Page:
Is Heckling A Speaker A Crime?

Short Answer: It depends (my favorite two words as a lawyer).

Fuller Answer: Isolated heckles by an individual are protected speech under the First Amendment. But an intentional and sustained effort to disrupt a lawful public assembly by heckling the speaker is unlawful in many states–and it should be. Eugene Volokh, a leading First Amendment scholar, explains the law in this helpful article.

I raise this issue now in light of last night’s ugly violence at UConn, where an alt-right speaker named Lucian Wintrich was arrested for allegedly assaulting a student after she apparently grabbed materials from his podium. Before the assault, Wintrich’s speech had been repeatedly interrupted by students chanting statements like “Go home Nazi.”  But two wrong do not make a right.  Wintrich did not have a right to respond to the heckling, or to the apparent seizure of materials from his podium, by assaulting a student.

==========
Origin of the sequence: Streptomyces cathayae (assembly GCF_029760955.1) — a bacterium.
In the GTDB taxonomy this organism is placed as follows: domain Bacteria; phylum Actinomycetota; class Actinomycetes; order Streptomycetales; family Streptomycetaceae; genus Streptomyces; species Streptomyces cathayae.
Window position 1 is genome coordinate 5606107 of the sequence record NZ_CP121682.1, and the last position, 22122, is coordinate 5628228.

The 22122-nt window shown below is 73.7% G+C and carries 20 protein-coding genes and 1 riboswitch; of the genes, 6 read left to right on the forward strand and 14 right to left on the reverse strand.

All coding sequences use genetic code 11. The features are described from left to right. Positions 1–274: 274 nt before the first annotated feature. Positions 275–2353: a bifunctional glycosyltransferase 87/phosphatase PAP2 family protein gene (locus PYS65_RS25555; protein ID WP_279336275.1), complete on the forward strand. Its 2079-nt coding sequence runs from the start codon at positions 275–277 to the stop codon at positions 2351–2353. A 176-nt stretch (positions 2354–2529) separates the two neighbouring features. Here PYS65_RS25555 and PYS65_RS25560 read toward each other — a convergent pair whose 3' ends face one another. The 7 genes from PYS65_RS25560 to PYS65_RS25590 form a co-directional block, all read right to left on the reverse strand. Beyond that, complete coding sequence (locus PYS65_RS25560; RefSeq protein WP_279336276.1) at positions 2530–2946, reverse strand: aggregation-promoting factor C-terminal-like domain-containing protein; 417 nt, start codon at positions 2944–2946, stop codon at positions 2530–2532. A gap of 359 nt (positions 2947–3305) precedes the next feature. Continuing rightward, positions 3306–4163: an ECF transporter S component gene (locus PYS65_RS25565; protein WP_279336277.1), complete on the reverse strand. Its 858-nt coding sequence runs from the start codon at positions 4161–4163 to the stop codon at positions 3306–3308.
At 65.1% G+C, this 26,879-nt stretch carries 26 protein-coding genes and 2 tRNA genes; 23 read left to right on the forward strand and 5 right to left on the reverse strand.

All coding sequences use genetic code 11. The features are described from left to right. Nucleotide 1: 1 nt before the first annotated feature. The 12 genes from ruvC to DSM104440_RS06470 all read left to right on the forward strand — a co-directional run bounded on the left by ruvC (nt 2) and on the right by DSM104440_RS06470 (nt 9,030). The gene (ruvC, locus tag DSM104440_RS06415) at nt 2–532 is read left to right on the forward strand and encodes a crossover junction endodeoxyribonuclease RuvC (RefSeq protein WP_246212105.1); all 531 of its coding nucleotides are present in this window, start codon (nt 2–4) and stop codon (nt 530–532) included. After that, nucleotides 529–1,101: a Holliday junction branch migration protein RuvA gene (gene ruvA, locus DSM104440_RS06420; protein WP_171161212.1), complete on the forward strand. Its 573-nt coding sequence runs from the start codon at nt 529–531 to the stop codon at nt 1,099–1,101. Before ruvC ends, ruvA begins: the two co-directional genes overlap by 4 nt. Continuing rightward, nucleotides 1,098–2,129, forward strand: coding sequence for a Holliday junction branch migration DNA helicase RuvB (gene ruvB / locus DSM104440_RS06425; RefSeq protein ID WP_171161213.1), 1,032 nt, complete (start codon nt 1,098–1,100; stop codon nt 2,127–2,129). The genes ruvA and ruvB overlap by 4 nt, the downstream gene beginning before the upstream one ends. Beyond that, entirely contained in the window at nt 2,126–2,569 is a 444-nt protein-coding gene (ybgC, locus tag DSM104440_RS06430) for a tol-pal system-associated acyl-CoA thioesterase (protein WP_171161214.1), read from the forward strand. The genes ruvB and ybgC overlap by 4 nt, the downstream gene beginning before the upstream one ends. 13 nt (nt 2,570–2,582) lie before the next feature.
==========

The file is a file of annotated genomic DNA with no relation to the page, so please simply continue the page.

Wintrich’s speech was provocatively entitled “It Is OK To Be White.” He was invited to speak on campus by the UConn College Republicans. Whatever one thinks of Wintrich’s views (I find them deeply disturbing), the student group had a right to invite Wintrich, and he had a constitutional right to speak on campus, and to do so free of constant interruption. College campuses should not be “safe spaces” where the only speakers who are welcome are those whose viewpoints are agreeable to a majority of students on campus.



One Comment on “Is Heckling A Speaker A Crime?”

  1. I agree with you, Dan. Another way to look at it–as I know you know, I just submit this for others–sometimes, it’s not about the content of an utterance. Sometimes, it is about the noise–any similar sound would not have been okay. If it is about the noise, then restricting the speech is much more likely to be kosher. If it is about the viewpoint or content of what was said, a restriction is much less likely to be kosher.

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